October 14, 2019
On October 1, 2019, the AgResults Steering Committee visited four competition sites of the Vietnam Emissions Reduction Challenge Project (AVERP) in Thai Binh province. The AgResults Delegation (the Delegation) comprised representatives from the initiative’s donor organizations, including USAID, DFID, Global Affairs Canada, DFAT, and the Bill & Melinda Gates Foundation as well as the World Bank Trustee. The Project Manager, SNV Vietnam coordinated the trip and facilitated conversations between the delegation and the competing companies (Competitors), district and commune leaders, and rice farmers.
The Delegation met with four private sector Competitors — An Dinh, Thai Binh Seed, Fari-Seed, and Binh Dien Fertilizer — who are participating in the Pay-for-Results prize competition to develop, test, and scale up technologies and tools to reduce GHG emissions in rice production. During the site visits, the Delegation had a chance to speak with communes who have been receiving extension services from the competitors to adopt new practices and technologies. The discussions highlighted the continued dedication among both Competitors and farmers.
“We are honored to participate in AVERP given the Project’s overarching goals are in line with our Corporate Strategies,” said Mr. Tran Manh Bao, CEO of Thai Binh Seed Corporation. “We are definitely scaling our tested technology package in much wider areas in Thai Binh, and hopefully to other parts of Viet Nam for the sustainable development of the rice sector."
The General Secretary of Dong Long Commune in Tien Hai District reflected on the Project’s impacts: “From the commune governance perspective, we see the positive impact of the project. It helps not only our farmers but also from the management board of the commune, we are changing our ideology to bring this technology into rice cultivation.”
Many rice farmers reflected honestly on the challenges they had experienced as early adopters of the farming technologies but also shared how they soon realized the well-defined agronomic practices could reduce costs.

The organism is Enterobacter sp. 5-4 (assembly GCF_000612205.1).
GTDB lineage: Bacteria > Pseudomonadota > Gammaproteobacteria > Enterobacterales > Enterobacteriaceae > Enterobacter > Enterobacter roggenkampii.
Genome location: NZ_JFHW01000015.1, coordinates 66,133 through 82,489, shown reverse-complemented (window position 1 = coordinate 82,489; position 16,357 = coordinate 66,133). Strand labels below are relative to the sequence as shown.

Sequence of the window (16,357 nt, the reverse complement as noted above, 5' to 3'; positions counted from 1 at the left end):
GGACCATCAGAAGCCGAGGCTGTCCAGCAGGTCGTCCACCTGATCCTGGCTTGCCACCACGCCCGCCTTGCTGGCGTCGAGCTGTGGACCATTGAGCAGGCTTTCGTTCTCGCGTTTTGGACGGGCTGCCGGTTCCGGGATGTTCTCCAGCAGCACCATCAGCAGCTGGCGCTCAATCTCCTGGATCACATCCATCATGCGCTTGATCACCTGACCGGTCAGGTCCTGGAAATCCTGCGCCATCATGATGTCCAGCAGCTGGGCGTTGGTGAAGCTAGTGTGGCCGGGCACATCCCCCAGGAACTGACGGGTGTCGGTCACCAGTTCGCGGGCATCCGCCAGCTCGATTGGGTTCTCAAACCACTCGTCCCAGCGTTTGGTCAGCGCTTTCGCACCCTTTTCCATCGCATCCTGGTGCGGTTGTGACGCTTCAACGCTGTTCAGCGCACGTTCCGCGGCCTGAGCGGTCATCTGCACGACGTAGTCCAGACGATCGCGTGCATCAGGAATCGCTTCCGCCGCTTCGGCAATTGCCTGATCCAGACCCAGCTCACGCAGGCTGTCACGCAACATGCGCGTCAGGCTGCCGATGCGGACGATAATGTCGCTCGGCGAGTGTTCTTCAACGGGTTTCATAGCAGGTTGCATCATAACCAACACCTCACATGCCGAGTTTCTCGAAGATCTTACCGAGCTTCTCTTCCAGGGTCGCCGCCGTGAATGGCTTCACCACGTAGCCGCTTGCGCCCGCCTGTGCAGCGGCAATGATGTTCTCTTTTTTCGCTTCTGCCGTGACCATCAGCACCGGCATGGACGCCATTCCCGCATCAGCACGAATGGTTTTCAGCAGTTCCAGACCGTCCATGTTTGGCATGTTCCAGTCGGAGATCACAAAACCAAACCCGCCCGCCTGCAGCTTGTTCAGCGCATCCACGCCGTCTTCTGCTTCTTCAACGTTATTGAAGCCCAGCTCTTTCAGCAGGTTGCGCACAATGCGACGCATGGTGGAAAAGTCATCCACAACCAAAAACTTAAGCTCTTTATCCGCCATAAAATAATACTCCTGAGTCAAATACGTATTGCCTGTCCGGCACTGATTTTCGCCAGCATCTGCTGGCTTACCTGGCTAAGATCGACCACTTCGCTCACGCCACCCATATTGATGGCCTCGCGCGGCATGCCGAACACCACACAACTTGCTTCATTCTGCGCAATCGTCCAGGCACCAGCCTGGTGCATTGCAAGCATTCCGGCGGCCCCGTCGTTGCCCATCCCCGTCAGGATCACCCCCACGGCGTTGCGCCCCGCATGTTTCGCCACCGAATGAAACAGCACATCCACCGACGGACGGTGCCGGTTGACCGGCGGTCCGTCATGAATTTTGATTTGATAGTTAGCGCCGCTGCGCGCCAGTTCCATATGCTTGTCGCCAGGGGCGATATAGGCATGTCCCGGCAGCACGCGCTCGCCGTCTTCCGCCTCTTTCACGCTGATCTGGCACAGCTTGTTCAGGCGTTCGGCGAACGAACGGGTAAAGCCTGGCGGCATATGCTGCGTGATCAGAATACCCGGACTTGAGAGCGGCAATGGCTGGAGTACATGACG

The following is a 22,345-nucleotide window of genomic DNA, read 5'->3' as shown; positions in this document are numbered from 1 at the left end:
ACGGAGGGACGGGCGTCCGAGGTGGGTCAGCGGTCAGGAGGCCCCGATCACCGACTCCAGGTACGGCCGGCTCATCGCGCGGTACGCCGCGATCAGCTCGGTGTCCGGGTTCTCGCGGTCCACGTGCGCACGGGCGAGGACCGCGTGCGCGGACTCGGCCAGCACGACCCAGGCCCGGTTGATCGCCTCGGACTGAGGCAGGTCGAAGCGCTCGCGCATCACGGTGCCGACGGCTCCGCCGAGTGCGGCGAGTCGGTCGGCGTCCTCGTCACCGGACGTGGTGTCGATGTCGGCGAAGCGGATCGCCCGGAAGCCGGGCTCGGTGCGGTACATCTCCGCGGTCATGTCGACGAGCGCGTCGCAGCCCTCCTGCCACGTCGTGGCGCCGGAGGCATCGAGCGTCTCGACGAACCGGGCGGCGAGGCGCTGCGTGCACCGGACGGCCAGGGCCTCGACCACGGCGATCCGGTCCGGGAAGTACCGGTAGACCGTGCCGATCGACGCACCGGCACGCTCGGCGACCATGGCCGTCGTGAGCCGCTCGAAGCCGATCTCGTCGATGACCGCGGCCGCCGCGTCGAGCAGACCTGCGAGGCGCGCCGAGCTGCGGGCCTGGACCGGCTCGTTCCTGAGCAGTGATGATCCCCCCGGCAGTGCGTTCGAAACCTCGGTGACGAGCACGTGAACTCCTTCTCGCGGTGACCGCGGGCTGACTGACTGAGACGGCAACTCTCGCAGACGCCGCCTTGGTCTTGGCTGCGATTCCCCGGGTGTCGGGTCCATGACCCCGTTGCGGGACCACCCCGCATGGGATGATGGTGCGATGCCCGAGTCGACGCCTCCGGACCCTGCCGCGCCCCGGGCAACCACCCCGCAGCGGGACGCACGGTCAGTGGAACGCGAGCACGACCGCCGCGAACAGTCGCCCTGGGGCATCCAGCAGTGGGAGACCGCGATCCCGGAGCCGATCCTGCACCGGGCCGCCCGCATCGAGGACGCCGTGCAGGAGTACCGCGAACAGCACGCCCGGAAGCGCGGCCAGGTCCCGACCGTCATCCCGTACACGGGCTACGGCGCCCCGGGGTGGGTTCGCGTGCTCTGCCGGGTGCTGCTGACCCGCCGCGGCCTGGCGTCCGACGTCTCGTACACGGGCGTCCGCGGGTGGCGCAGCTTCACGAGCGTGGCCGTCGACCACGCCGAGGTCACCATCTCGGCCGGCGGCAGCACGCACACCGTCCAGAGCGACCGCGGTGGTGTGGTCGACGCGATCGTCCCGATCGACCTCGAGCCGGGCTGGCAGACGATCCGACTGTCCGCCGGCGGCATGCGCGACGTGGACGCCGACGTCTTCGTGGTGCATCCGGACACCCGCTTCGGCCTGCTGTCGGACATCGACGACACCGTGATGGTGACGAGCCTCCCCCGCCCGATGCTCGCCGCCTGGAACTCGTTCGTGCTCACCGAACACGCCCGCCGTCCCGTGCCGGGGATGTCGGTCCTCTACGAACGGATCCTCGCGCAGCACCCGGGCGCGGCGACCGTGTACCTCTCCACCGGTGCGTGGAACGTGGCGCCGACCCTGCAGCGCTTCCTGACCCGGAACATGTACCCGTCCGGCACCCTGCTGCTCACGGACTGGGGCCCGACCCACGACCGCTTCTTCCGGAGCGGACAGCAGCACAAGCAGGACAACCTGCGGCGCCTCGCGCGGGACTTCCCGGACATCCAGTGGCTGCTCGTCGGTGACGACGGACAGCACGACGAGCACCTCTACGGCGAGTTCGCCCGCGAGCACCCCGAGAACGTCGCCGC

“We had to be strict when following this technology,” one farmer shared. “That’s what we learned. We had some hesitation to apply these new practices. But we also see now that if we follow this technology, our rice plants are more productive, and we can also help reduce emissions that lead to climate changes that are hard on us.”
“We’re very proud of the work that we’re doing here in Thai Binh,” said Tristan Armstrong, the DFAT representative on the AgResults Steering Committee. “The program demonstrates an innovative way of working with the public and private sectors, and an opportunity to scale out new technologies for both the benefit of farmers and the environment.”
After visiting the rice fields, the AgResults delegation was welcomed by the provincial government, led by the Vice Chairman of the Provincial People’s Committee and representatives from Department of Foreign Affairs and Department of Agriculture and Rural Development. Key messages from the Vice Chairman underlined continued support and enthusiasm among local government counterparts for the potential of the prize competition to significantly shape the future of rice farming in the Red River Delta.
“I would like to thank the donors for coming to Thai Binh and choosing this province for the competition,” said Mr. Nguyen Hoang Giang, Vice Chairman of Thai Binh People’s Committee. “With close cooperation with SNV and all the government departments in Thai Binh province, the project has completed Phase 1 successfully. The competing companies have demonstrated their technologies to help change the province’s approach to rice production to increase productivity, provide good solutions for the environment, and increase incomes for farmers.”
Only by maintaining these dialogues will improved rice production practices continue after the competition ends in 2020. But if this week’s visits were any indication, both the international donor community and Thai Binh’s private and public sectors are committed to positioning the province — and country — for long-term success.
The AgResults Vietnam GHG Emissions Reduction Challenge Project (2017 – 2020) is a US$8 million prize competition that aims to develop, test, and scale up innovative technologies, tools, and approaches to increase yields and reduce GHG emissions in rice production. The project uses results-based prize incentives to encourage private competitors to deliver packages and training to smallholder farmers. These new approaches will help lower GHG emissions, protect the environment, and ultimately reduce poverty among smallholder farmers in the Thai Binh province in the Red River Delta. Funded by USAID (US), DFID (UK), DFAT (Australia), GAC (Canada), and the Bill and Melinda Gates Foundation, AgResults has designed and implemented prize competitions since 2013 focused on spurring fundamental change in market relationships between the private sector and smallholder farmers.